Back in the days, online scams were perpetrated via emails, forums or instant messenger (YM mostly). I think it was way harder then to successfully run a scam compared to nowadays. The MO is still the same but they are much more convincing now than ever.
Thanks to social networking sites like Facebook, Twitter and FourSquare, these scammers have much more information they can use to their advantage.
First, the MO (modus operandi) — a scammer pretends to be an old/close friend you haven’t met for some time and contacts you asking for money.
- With your Facebook account, scammers are able to pull out photos and personal information (i.e. school or office/company, contact numbers, email) they can use to profile you.
- With Photo tagging, they are able to identify the faces with the names of your close friends, relatives and loved ones. This can be used to select which identity they can use as bait for you.
- With Twitter, they are able to profile your regular habits — where you eat for lunch, who you’re with, what time you go to office or back home or if you bring your car or commute.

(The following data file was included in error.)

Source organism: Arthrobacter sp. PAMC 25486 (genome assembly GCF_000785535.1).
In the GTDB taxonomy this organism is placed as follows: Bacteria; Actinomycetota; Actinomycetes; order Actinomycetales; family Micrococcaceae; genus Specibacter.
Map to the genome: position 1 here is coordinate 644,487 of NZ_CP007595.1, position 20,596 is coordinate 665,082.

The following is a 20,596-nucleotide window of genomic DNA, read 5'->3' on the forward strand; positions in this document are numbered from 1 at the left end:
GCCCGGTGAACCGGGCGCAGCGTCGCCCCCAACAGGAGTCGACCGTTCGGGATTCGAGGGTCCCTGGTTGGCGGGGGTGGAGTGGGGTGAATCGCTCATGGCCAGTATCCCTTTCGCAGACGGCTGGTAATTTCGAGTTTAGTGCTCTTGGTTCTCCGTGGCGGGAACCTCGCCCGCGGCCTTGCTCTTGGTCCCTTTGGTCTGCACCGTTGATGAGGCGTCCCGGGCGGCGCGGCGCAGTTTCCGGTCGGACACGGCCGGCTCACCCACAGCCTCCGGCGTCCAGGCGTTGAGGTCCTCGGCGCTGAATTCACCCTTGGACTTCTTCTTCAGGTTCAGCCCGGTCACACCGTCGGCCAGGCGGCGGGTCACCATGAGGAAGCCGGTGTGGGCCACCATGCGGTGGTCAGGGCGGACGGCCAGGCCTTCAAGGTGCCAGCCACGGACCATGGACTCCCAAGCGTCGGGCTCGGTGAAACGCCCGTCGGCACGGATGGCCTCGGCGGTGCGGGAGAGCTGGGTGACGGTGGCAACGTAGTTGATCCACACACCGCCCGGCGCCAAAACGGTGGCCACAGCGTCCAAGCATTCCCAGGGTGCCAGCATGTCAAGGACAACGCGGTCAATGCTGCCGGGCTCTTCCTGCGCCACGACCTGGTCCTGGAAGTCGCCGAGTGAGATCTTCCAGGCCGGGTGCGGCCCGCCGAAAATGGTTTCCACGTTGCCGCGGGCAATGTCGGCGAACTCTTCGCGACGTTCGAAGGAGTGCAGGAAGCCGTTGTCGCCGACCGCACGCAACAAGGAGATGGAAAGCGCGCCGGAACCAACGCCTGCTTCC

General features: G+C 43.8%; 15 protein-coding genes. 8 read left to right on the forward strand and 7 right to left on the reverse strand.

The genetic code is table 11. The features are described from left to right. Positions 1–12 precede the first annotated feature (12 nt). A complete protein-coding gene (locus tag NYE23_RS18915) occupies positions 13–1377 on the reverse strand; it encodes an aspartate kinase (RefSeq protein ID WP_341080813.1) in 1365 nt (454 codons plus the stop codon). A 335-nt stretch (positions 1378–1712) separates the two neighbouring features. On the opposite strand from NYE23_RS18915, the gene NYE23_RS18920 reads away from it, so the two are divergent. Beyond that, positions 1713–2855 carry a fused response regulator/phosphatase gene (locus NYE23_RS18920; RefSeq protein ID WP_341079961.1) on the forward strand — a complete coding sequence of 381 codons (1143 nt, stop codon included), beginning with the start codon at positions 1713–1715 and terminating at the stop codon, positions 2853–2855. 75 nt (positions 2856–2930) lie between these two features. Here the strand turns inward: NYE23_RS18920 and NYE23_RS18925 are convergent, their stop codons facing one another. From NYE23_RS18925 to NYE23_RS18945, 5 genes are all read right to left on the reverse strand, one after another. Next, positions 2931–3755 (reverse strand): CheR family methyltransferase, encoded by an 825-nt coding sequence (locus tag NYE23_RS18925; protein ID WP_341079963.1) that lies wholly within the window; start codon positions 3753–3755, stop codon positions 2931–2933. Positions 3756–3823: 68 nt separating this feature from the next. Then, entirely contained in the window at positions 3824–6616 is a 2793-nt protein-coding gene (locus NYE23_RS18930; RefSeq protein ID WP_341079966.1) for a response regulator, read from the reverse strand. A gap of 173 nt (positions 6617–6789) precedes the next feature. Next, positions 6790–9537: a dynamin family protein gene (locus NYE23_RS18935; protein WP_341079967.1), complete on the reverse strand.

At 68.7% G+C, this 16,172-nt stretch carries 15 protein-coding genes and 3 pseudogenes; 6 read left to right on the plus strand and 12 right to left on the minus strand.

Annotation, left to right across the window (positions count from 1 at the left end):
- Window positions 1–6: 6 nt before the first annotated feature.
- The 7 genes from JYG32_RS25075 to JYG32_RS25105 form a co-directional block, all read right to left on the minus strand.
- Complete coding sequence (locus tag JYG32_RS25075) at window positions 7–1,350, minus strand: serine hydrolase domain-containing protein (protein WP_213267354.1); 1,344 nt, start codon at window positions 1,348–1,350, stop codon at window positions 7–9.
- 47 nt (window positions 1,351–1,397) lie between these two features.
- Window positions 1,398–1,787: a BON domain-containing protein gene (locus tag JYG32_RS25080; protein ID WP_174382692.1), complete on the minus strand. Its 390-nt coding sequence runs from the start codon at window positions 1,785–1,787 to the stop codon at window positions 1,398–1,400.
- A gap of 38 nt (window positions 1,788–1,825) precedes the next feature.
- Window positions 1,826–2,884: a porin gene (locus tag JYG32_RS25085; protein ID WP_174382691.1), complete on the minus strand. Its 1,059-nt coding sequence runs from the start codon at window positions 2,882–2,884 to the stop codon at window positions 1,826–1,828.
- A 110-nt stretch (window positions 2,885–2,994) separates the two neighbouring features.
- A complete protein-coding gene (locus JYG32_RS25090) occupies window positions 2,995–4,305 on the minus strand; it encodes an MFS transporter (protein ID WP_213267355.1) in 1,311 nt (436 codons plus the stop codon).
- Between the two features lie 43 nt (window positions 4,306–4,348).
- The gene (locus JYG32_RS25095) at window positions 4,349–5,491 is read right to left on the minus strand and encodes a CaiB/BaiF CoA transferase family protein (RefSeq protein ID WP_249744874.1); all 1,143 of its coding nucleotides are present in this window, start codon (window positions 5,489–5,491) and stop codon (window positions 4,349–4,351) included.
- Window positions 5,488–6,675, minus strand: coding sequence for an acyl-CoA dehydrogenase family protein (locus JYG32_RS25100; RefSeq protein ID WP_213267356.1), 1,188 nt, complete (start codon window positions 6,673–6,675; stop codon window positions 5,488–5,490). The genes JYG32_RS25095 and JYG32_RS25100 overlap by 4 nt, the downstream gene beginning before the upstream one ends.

- With FourSquare, they can pin-point where you are at specific times of the day, where you regularly hang out or park your car. Worse, you could be giving them your home address.
With all these information about you readily available on social networking sites, it becomes much easier to scam you or use your identity.
Credit Card Fraud – with your birthday, mother’s maiden name and home address combined with some social engineering, a secondary card can be issued under your account.
SSS Loan Fraud – we’ve heard stories about people taking on loans under a different name and SSS number. SNS now becomes another source for picking out personal data for the application (and even an SSS ID).
Emergency eLoad Scam – scammers posing as friends or relatives asking for money via eLoad or call cards (or Smart Money/GCash) due to some accident or health emergencies.
Lottery Scam – people calling you up telling you won a lottery from PAGCOR or some agency or network and asking for money to process the reward.
Akyat Bahay Gang 2.0 – burglars stalking your Twitter/Facebook/FourSquare status and hitting your home or car while you’re away.
There are so many more scam stories and fraudulent transactions I’ve heard both from regular folks and merchants. That doesn’t include those extortion stories of people being visited in their homes by suspicious personalities.
Social networking sites encourage you to share information, be connected all the time and be transparent or public. However, this transparency can also work against you. The more info you share about you, the better the over-all social experience but at the same time the higher the risk of being a scam victim.